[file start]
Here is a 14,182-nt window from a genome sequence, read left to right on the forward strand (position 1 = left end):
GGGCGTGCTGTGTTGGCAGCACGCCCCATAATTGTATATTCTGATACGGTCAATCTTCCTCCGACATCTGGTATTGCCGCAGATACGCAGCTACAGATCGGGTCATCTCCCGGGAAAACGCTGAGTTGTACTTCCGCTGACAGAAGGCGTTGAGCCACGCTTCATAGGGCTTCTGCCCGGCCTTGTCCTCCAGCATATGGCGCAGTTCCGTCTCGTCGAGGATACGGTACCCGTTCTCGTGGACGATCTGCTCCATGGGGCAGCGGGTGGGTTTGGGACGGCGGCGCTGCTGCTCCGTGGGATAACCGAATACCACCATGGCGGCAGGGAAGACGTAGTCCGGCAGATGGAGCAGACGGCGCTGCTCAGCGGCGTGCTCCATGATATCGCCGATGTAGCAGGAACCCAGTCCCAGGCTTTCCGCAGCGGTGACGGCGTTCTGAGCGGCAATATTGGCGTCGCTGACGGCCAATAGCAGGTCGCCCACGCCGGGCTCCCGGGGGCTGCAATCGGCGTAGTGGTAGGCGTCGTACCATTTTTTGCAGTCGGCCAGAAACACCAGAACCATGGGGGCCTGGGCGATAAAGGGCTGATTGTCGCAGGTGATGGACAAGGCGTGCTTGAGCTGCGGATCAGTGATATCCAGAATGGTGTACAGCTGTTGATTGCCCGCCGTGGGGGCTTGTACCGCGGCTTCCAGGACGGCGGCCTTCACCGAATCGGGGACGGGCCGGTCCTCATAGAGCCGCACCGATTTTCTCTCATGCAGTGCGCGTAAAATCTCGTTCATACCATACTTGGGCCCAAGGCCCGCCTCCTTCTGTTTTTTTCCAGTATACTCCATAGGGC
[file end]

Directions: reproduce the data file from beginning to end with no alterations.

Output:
Here is a 14,182-nt window from a genome sequence, read left to right on the forward strand (position 1 = left end):
GGGCGTGCTGTGTTGGCAGCACGCCCCATAATTGTATATTCTGATACGGTCAATCTTCCTCCGACATCTGGTATTGCCGCAGATACGCAGCTACAGATCGGGTCATCTCCCGGGAAAACGCTGAGTTGTACTTCCGCTGACAGAAGGCGTTGAGCCACGCTTCATAGGGCTTCTGCCCGGCCTTGTCCTCCAGCATATGGCGCAGTTCCGTCTCGTCGAGGATACGGTACCCGTTCTCGTGGACGATCTGCTCCATGGGGCAGCGGGTGGGTTTGGGACGGCGGCGCTGCTGCTCCGTGGGATAACCGAATACCACCATGGCGGCAGGGAAGACGTAGTCCGGCAGATGGAGCAGACGGCGCTGCTCAGCGGCGTGCTCCATGATATCGCCGATGTAGCAGGAACCCAGTCCCAGGCTTTCCGCAGCGGTGACGGCGTTCTGAGCGGCAATATTGGCGTCGCTGACGGCCAATAGCAGGTCGCCCACGCCGGGCTCCCGGGGGCTGCAATCGGCGTAGTGGTAGGCGTCGTACCATTTTTTGCAGTCGGCCAGAAACACCAGAACCATGGGGGCCTGGGCGATAAAGGGCTGATTGTCGCAGGTGATGGACAAGGCGTGCTTGAGCTGCGGATCAGTGATATCCAGAATGGTGTACAGCTGTTGATTGCCCGCCGTGGGGGCTTGTACCGCGGCTTCCAGGACGGCGGCCTTCACCGAATCGGGGACGGGCCGGTCCTCATAGAGCCGCACCGATTTTCTCTCATGCAGTGCGCGTAAAATCTCGTTCATACCATACTTGGGCCCAAGGCCCGCCTCCTTCTGTTTTTTTCCAGTATACTCCATAGGGC